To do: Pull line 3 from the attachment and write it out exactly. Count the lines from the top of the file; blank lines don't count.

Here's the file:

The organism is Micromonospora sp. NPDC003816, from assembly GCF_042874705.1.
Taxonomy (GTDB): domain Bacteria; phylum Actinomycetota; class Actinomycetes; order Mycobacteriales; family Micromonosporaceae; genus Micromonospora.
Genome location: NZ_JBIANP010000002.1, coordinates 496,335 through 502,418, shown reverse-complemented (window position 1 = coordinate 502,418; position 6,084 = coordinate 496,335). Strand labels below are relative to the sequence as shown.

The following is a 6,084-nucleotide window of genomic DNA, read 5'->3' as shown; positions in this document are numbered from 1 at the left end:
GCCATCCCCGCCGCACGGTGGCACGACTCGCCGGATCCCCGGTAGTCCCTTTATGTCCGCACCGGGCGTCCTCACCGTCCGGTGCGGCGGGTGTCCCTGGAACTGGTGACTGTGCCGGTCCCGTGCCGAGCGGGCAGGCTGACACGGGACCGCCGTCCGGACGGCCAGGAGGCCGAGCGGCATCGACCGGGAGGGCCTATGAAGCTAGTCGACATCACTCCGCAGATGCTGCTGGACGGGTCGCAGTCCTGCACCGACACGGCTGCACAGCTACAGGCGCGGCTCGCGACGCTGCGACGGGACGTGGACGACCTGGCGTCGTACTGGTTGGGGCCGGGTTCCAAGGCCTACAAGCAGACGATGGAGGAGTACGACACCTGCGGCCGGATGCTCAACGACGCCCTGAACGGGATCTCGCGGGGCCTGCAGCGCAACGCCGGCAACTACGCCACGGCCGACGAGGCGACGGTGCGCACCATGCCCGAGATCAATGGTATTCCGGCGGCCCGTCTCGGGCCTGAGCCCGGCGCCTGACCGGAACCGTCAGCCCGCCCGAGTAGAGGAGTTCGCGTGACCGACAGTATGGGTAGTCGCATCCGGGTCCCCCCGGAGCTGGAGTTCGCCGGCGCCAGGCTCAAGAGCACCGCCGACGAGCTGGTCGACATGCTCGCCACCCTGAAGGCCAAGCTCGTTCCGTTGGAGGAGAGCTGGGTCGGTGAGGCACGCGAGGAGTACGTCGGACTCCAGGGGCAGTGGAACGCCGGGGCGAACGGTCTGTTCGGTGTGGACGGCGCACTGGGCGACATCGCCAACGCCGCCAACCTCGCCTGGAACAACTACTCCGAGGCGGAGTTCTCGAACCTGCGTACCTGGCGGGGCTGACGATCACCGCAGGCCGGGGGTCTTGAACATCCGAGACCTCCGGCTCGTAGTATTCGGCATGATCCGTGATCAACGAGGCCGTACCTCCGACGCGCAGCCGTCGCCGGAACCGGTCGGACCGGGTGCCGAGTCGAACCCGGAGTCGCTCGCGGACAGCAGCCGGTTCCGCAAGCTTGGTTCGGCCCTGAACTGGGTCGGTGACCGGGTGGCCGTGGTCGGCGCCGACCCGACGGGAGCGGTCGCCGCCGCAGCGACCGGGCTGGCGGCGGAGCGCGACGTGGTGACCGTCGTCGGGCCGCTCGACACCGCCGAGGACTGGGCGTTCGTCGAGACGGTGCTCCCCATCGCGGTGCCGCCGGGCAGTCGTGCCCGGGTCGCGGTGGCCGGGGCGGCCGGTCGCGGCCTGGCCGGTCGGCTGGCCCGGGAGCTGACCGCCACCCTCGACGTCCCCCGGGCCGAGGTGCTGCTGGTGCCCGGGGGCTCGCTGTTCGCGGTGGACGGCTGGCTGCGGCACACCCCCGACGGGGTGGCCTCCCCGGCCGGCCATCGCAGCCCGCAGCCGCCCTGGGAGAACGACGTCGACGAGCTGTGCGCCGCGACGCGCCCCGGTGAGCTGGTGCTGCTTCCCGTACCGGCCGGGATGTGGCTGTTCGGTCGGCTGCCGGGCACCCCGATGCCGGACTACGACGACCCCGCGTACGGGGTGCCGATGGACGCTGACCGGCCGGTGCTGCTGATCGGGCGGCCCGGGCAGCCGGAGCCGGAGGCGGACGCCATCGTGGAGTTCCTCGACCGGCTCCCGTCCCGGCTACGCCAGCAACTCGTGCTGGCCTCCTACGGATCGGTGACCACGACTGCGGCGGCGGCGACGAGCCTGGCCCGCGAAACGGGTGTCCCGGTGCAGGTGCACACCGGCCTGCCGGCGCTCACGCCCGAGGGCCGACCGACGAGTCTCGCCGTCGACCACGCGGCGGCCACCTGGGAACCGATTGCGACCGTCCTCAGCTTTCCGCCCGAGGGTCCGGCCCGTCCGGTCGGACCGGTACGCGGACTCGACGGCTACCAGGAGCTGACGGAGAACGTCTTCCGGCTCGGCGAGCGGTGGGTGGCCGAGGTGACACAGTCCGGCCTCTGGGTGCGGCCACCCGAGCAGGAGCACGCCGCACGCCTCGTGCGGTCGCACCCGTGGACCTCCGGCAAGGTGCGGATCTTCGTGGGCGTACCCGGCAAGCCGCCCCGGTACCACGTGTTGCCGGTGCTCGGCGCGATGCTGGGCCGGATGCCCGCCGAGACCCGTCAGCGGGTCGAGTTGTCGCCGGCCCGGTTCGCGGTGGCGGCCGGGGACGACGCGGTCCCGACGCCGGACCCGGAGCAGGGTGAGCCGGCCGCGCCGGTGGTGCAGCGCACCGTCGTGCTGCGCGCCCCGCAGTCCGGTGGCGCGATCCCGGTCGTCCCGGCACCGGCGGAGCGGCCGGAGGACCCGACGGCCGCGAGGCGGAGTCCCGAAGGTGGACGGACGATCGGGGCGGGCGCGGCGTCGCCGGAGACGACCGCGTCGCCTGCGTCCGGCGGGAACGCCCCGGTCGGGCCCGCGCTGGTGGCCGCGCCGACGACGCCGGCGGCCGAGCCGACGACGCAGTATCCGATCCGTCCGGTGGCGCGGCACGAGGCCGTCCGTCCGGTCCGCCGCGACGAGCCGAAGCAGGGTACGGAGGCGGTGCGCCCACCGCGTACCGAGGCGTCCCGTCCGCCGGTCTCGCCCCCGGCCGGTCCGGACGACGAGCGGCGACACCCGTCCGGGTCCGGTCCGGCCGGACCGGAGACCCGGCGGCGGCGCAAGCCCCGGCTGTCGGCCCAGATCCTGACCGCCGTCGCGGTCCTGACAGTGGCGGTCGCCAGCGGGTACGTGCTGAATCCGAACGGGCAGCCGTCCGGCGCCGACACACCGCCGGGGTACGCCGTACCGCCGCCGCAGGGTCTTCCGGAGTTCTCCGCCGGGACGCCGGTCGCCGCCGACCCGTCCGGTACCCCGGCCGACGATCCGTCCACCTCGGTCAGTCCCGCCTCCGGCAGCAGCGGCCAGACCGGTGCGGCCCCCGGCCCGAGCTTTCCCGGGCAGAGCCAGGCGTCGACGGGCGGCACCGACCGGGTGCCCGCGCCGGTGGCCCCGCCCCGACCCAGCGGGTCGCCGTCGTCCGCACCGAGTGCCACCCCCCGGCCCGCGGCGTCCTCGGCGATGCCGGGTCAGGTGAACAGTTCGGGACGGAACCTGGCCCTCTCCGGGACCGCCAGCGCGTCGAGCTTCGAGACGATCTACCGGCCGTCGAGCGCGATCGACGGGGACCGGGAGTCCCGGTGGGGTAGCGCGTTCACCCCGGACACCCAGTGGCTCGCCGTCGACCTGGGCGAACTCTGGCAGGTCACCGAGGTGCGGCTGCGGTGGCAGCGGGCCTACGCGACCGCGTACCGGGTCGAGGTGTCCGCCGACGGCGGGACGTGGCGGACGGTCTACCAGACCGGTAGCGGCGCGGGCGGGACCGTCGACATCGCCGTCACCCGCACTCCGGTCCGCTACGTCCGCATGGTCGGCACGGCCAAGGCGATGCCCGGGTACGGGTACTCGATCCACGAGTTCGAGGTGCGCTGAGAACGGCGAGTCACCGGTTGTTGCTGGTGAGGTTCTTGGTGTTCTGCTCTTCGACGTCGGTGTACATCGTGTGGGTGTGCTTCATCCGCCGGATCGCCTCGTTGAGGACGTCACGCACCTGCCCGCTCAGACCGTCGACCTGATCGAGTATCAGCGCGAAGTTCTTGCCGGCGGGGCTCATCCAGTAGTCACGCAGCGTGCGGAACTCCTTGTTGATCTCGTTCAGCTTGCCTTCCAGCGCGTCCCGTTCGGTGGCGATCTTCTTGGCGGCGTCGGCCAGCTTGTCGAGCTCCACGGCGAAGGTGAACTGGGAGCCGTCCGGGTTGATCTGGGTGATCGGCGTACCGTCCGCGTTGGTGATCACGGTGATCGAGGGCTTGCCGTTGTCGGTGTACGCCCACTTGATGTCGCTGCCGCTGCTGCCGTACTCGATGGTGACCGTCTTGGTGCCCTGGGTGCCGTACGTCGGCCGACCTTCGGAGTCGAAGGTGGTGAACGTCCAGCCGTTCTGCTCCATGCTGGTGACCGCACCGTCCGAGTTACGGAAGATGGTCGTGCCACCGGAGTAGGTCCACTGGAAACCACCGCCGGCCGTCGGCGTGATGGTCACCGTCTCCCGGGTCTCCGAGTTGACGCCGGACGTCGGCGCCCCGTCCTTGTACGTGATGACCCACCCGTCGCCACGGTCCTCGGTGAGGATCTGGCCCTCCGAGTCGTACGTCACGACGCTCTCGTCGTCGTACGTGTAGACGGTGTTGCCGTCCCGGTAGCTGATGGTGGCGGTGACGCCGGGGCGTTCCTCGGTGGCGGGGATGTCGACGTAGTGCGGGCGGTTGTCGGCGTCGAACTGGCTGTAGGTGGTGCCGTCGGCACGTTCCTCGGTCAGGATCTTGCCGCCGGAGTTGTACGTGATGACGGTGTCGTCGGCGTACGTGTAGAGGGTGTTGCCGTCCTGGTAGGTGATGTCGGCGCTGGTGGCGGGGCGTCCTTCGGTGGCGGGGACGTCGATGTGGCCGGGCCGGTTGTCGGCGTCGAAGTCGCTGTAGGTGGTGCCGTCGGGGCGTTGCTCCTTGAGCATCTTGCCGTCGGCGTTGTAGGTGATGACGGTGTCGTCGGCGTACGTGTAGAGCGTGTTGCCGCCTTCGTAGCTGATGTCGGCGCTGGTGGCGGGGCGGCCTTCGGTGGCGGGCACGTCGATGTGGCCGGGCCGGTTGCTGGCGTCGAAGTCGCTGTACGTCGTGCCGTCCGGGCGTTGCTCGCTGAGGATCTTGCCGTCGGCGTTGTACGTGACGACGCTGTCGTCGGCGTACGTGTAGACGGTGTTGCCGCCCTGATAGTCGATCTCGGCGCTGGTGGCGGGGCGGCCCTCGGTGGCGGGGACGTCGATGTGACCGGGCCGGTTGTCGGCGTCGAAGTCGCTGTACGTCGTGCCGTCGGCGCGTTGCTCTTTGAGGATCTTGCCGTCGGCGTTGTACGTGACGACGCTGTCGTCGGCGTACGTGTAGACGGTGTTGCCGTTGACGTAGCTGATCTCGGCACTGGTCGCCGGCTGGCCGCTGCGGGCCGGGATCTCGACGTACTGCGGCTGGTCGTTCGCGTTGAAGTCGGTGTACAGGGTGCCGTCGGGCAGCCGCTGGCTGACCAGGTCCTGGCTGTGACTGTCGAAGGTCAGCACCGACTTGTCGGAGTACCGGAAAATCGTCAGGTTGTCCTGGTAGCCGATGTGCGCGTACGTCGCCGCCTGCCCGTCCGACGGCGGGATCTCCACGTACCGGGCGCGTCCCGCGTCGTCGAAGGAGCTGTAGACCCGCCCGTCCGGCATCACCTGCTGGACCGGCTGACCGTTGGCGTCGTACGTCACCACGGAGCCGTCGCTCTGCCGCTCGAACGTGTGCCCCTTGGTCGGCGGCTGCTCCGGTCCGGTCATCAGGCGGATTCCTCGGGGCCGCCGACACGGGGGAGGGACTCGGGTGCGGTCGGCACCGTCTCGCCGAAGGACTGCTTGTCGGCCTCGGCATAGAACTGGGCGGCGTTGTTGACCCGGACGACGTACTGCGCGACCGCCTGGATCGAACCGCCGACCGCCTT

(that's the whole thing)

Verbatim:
Genome location: NZ_JBIANP010000002.1, coordinates 496,335 through 502,418, shown reverse-complemented (window position 1 = coordinate 502,418; position 6,084 = coordinate 496,335). Strand labels below are relative to the sequence as shown.